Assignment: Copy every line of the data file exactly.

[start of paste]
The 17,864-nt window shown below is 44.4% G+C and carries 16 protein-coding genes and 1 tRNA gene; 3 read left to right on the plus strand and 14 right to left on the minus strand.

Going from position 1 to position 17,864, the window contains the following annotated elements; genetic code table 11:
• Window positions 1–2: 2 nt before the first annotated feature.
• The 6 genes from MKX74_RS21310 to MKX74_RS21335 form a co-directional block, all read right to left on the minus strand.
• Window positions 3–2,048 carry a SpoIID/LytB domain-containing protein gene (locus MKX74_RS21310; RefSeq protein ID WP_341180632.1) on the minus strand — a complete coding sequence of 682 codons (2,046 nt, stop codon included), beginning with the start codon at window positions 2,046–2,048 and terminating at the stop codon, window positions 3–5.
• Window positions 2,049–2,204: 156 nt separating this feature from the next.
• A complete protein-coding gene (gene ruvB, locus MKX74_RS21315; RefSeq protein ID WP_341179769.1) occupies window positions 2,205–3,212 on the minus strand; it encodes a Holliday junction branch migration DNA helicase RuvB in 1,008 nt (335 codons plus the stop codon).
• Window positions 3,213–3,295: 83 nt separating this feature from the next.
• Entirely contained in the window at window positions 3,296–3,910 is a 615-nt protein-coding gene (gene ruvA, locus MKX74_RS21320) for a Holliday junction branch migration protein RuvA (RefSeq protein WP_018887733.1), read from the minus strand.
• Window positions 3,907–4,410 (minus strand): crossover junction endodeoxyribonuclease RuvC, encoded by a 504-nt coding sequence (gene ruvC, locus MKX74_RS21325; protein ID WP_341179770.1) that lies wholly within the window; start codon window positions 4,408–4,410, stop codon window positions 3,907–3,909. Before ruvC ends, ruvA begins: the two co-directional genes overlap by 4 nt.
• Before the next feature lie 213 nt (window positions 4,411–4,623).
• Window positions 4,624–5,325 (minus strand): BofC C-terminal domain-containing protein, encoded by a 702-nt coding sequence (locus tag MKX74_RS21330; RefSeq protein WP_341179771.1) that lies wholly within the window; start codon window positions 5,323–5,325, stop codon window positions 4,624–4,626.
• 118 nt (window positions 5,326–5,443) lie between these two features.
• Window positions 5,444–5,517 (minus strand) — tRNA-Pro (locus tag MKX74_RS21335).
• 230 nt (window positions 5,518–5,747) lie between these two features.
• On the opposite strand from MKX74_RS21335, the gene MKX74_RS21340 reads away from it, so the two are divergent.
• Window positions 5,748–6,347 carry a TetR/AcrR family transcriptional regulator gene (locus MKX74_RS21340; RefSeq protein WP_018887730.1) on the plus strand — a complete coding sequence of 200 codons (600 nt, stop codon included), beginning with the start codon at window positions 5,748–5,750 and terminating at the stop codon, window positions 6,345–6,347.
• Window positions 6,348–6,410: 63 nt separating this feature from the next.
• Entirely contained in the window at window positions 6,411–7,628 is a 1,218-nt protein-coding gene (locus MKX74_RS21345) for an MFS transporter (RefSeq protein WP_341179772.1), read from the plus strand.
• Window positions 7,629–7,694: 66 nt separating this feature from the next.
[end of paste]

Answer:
The 17,864-nt window shown below is 44.4% G+C and carries 16 protein-coding genes and 1 tRNA gene; 3 read left to right on the plus strand and 14 right to left on the minus strand.

Going from position 1 to position 17,864, the window contains the following annotated elements; genetic code table 11:
• Window positions 1–2: 2 nt before the first annotated feature.
• The 6 genes from MKX74_RS21310 to MKX74_RS21335 form a co-directional block, all read right to left on the minus strand.
• Window positions 3–2,048 carry a SpoIID/LytB domain-containing protein gene (locus MKX74_RS21310; RefSeq protein ID WP_341180632.1) on the minus strand — a complete coding sequence of 682 codons (2,046 nt, stop codon included), beginning with the start codon at window positions 2,046–2,048 and terminating at the stop codon, window positions 3–5.
• Window positions 2,049–2,204: 156 nt separating this feature from the next.
• A complete protein-coding gene (gene ruvB, locus MKX74_RS21315; RefSeq protein ID WP_341179769.1) occupies window positions 2,205–3,212 on the minus strand; it encodes a Holliday junction branch migration DNA helicase RuvB in 1,008 nt (335 codons plus the stop codon).
• Window positions 3,213–3,295: 83 nt separating this feature from the next.
• Entirely contained in the window at window positions 3,296–3,910 is a 615-nt protein-coding gene (gene ruvA, locus MKX74_RS21320) for a Holliday junction branch migration protein RuvA (RefSeq protein WP_018887733.1), read from the minus strand.
• Window positions 3,907–4,410 (minus strand): crossover junction endodeoxyribonuclease RuvC, encoded by a 504-nt coding sequence (gene ruvC, locus MKX74_RS21325; protein ID WP_341179770.1) that lies wholly within the window; start codon window positions 4,408–4,410, stop codon window positions 3,907–3,909. Before ruvC ends, ruvA begins: the two co-directional genes overlap by 4 nt.
• Before the next feature lie 213 nt (window positions 4,411–4,623).
• Window positions 4,624–5,325 (minus strand): BofC C-terminal domain-containing protein, encoded by a 702-nt coding sequence (locus tag MKX74_RS21330; RefSeq protein WP_341179771.1) that lies wholly within the window; start codon window positions 5,323–5,325, stop codon window positions 4,624–4,626.
• 118 nt (window positions 5,326–5,443) lie between these two features.
• Window positions 5,444–5,517 (minus strand) — tRNA-Pro (locus tag MKX74_RS21335).
• 230 nt (window positions 5,518–5,747) lie between these two features.
• On the opposite strand from MKX74_RS21335, the gene MKX74_RS21340 reads away from it, so the two are divergent.
• Window positions 5,748–6,347 carry a TetR/AcrR family transcriptional regulator gene (locus MKX74_RS21340; RefSeq protein WP_018887730.1) on the plus strand — a complete coding sequence of 200 codons (600 nt, stop codon included), beginning with the start codon at window positions 5,748–5,750 and terminating at the stop codon, window positions 6,345–6,347.
• Window positions 6,348–6,410: 63 nt separating this feature from the next.
• Entirely contained in the window at window positions 6,411–7,628 is a 1,218-nt protein-coding gene (locus MKX74_RS21345) for an MFS transporter (RefSeq protein WP_341179772.1), read from the plus strand.
• Window positions 7,629–7,694: 66 nt separating this feature from the next.